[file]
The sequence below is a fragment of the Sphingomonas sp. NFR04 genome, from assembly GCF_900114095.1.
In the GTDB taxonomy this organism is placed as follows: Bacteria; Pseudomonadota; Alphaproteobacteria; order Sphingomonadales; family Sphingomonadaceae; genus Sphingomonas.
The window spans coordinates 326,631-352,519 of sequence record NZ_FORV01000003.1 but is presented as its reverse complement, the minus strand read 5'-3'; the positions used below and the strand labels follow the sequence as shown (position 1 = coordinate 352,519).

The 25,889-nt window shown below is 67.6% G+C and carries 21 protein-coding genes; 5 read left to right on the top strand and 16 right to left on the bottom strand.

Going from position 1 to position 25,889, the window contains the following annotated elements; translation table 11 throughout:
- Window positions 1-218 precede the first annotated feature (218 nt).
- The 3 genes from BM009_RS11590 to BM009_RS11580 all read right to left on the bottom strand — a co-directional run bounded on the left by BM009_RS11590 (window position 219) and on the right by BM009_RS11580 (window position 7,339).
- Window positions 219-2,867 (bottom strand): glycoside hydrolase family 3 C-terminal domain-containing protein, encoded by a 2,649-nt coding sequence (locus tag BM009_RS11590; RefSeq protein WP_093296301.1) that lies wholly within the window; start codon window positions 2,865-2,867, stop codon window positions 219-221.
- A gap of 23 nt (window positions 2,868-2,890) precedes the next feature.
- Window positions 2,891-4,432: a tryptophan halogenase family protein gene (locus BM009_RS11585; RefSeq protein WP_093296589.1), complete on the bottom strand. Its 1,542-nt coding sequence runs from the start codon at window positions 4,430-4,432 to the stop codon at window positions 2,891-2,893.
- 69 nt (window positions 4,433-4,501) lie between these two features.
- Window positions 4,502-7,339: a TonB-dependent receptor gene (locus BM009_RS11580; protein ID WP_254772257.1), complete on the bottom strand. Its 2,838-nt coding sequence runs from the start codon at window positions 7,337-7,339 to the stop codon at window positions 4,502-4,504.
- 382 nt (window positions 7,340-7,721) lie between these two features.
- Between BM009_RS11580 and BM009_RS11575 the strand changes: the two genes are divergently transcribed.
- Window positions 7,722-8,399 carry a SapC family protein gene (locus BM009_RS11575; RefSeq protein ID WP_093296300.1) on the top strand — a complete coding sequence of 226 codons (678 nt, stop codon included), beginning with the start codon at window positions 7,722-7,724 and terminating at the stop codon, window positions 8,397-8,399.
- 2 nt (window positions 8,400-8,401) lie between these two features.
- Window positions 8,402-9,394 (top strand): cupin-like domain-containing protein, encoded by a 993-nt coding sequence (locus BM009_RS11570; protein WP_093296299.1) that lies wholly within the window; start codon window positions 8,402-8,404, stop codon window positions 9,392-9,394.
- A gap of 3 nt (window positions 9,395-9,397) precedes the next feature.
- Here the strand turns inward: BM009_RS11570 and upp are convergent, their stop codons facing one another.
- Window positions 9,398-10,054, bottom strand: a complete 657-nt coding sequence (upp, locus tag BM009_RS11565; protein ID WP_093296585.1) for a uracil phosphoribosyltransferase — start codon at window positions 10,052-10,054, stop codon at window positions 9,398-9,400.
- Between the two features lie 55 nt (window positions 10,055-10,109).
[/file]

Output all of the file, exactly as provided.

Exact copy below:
The sequence below is a fragment of the Sphingomonas sp. NFR04 genome, from assembly GCF_900114095.1.
In the GTDB taxonomy this organism is placed as follows: Bacteria; Pseudomonadota; Alphaproteobacteria; order Sphingomonadales; family Sphingomonadaceae; genus Sphingomonas.
The window spans coordinates 326,631-352,519 of sequence record NZ_FORV01000003.1 but is presented as its reverse complement, the minus strand read 5'-3'; the positions used below and the strand labels follow the sequence as shown (position 1 = coordinate 352,519).

The 25,889-nt window shown below is 67.6% G+C and carries 21 protein-coding genes; 5 read left to right on the top strand and 16 right to left on the bottom strand.

Going from position 1 to position 25,889, the window contains the following annotated elements; translation table 11 throughout:
- Window positions 1-218 precede the first annotated feature (218 nt).
- The 3 genes from BM009_RS11590 to BM009_RS11580 all read right to left on the bottom strand — a co-directional run bounded on the left by BM009_RS11590 (window position 219) and on the right by BM009_RS11580 (window position 7,339).
- Window positions 219-2,867 (bottom strand): glycoside hydrolase family 3 C-terminal domain-containing protein, encoded by a 2,649-nt coding sequence (locus tag BM009_RS11590; RefSeq protein WP_093296301.1) that lies wholly within the window; start codon window positions 2,865-2,867, stop codon window positions 219-221.
- A gap of 23 nt (window positions 2,868-2,890) precedes the next feature.
- Window positions 2,891-4,432: a tryptophan halogenase family protein gene (locus BM009_RS11585; RefSeq protein WP_093296589.1), complete on the bottom strand. Its 1,542-nt coding sequence runs from the start codon at window positions 4,430-4,432 to the stop codon at window positions 2,891-2,893.
- 69 nt (window positions 4,433-4,501) lie between these two features.
- Window positions 4,502-7,339: a TonB-dependent receptor gene (locus BM009_RS11580; protein ID WP_254772257.1), complete on the bottom strand. Its 2,838-nt coding sequence runs from the start codon at window positions 7,337-7,339 to the stop codon at window positions 4,502-4,504.
- 382 nt (window positions 7,340-7,721) lie between these two features.
- Between BM009_RS11580 and BM009_RS11575 the strand changes: the two genes are divergently transcribed.
- Window positions 7,722-8,399 carry a SapC family protein gene (locus BM009_RS11575; RefSeq protein ID WP_093296300.1) on the top strand — a complete coding sequence of 226 codons (678 nt, stop codon included), beginning with the start codon at window positions 7,722-7,724 and terminating at the stop codon, window positions 8,397-8,399.
- 2 nt (window positions 8,400-8,401) lie between these two features.
- Window positions 8,402-9,394 (top strand): cupin-like domain-containing protein, encoded by a 993-nt coding sequence (locus BM009_RS11570; protein WP_093296299.1) that lies wholly within the window; start codon window positions 8,402-8,404, stop codon window positions 9,392-9,394.
- A gap of 3 nt (window positions 9,395-9,397) precedes the next feature.
- Here the strand turns inward: BM009_RS11570 and upp are convergent, their stop codons facing one another.
- Window positions 9,398-10,054, bottom strand: a complete 657-nt coding sequence (upp, locus tag BM009_RS11565; protein ID WP_093296585.1) for a uracil phosphoribosyltransferase — start codon at window positions 10,052-10,054, stop codon at window positions 9,398-9,400.
- Between the two features lie 55 nt (window positions 10,055-10,109).